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Did you know that Epiphone is one of the oldest guitar brands around? It has a history of over 140 years, and it didn’t start with guitars either.
Curious about the history of Epiphone guitars? Then keep reading.
We’ll give you a brief look at it
Epiphone History: The Beginning
Epiphone’s been around for almost 1.5 centuries.
The company’s roots start in Greece, in Anastasios Stathopoulo’s workshop. In 1873, he started making wood instruments like violins, lutes, and Greek laoutos.
In the 1880s, Anastasios moved to Turkey with his family and started an instrument factory in 1890. His sons Epimanondas (Epi) and Orpheus (Orphie) helped out often.
The family moved to New York and made a lucrative business off making instruments. When Anastasios died at age 52, Epi took over at the tender age of 22.
Change of Direction
In 1917, Epi made the decision to change the company name to “House of Stathopoulo.” He also turned away from making mandolins and instead, produced banjos, as they were coming into favor with jazz.
In 1923, Epi changed the name of the company once again. He mashed together his name and the Greek word for “sound.” This, the company name “Epiphone” was born.
In 1928, after banjos fell out of favor with the public, Epiphone started making its first guitars. While the company did well, it suffered a brief lull in business in the late 1940s after the war. In 1943, Epi died of leukemia, which meant his brothers were left in charge.
Who Makes Epiphone Guitars?
You may be a little confused, as you might’ve heard about Gibson being associated with Epiphone. You might wonder: does Gibson own Epiphone?
The answer would be yes.
So when did Gibson buy Epiphone? In 1957, when they made the purchase for $20,000. This decision was made by Gibson’s parent company, Chicago Musical Instrument (CMI).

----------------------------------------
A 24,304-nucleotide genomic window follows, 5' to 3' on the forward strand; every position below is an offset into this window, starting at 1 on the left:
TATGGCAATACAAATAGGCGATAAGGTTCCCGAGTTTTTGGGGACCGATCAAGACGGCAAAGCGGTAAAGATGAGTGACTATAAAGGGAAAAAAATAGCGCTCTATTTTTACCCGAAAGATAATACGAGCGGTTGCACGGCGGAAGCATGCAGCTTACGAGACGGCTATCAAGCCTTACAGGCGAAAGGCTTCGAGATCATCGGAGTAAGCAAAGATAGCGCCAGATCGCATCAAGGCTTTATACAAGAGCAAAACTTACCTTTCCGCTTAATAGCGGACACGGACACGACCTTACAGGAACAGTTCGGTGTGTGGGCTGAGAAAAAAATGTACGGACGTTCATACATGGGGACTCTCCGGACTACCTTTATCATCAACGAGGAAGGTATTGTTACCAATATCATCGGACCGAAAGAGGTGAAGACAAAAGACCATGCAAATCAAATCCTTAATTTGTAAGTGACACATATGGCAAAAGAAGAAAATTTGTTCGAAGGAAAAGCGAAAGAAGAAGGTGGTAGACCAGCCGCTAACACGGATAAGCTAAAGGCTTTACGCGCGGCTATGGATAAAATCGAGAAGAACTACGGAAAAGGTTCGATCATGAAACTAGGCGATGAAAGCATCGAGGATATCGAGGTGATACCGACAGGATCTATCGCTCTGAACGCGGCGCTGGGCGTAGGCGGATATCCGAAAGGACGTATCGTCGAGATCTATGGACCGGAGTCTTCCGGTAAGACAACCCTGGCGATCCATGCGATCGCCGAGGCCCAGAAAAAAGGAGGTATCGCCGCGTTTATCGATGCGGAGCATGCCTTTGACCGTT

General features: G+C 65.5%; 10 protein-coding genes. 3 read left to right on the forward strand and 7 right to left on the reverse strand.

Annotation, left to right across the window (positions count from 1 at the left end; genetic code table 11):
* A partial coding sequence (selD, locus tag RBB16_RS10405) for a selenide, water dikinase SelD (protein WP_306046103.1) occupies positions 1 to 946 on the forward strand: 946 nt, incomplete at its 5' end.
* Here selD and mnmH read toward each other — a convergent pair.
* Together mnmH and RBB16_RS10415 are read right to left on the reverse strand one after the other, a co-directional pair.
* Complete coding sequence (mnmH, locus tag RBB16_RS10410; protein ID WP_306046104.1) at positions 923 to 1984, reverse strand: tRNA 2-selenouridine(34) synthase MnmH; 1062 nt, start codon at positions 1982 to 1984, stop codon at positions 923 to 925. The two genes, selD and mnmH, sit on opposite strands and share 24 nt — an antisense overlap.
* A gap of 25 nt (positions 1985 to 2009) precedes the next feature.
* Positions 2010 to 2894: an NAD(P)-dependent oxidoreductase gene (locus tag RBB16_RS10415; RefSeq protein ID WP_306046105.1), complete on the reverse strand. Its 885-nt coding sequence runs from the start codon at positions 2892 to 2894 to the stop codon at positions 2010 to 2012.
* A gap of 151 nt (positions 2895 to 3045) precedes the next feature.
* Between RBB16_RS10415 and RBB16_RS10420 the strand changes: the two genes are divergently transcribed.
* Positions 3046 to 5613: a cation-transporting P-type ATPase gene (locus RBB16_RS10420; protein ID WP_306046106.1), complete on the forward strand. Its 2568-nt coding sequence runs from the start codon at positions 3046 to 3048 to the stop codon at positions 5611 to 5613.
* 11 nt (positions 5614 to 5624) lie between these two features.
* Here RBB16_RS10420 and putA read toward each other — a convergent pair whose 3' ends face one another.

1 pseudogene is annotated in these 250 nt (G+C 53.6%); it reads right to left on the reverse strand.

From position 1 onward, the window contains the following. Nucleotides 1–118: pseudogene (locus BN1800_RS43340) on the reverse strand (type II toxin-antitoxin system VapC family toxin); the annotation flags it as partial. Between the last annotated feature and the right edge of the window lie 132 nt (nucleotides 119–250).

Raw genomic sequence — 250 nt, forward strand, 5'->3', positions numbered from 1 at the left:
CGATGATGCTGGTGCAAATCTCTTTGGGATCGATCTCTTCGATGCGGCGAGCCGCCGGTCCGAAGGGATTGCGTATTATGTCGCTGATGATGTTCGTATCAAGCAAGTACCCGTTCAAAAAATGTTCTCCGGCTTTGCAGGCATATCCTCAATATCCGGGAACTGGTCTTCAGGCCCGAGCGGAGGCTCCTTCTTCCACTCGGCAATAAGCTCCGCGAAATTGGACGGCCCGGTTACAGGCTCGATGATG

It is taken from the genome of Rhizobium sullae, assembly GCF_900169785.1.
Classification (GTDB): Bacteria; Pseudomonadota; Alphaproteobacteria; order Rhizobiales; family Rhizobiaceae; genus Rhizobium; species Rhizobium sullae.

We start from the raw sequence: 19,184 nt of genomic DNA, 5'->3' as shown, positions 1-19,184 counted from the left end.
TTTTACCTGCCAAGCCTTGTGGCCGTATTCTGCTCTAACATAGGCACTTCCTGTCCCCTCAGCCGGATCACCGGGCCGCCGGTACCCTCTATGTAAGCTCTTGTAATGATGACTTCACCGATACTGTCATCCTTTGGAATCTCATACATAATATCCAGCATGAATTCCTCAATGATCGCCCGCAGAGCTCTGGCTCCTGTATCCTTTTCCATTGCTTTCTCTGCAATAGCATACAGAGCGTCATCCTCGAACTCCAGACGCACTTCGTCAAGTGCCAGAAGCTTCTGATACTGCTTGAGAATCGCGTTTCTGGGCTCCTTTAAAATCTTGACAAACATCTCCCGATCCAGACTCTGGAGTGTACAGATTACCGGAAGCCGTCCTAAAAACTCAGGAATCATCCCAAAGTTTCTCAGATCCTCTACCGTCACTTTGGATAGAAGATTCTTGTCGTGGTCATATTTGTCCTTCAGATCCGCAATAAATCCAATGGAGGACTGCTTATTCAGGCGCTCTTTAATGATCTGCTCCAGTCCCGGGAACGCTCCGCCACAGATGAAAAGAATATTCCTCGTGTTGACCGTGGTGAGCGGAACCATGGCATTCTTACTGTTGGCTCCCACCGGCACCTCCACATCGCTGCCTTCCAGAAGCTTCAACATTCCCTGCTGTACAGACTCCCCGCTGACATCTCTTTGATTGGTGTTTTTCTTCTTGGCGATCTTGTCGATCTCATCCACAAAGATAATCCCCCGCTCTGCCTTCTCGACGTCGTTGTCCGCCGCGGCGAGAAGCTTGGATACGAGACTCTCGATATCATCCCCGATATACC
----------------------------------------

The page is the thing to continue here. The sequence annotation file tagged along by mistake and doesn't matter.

Prior to this, Gibson was one of the Epiphone’s biggest competitors, especially in the 1930s. This led to some pretty intense “warfare” in their production of guitars.
Where Are Epiphone Guitars Made?
While Epiphone guitars were made in the United States previously, they moved production over to Japan in 1970. This was because Epiphone faced heavy foreign competition.
Then, in 1983, production was moved to Korea. While production remained in Korea for a while, there were some guitars made in the USA; these were from the Nashville USA Collection, which were the first US-made Epiphone guitars in 20 years since moving production to Korea.
In 2003, because of high demand, Epiphone opened a guitar factory in China. Today, these factories produce high-quality guitars, such as the Ephiphone DR 100.
Epiphone Guitars Are Truly Special
If you’re a fan of Epiphone guitars but haven’t really known much about their history and such, then hopefully, this article’s been informative. Now you can show off not only your guitar skills, but also your knowledge.
For more interesting reads, please take a look at our other blog articles.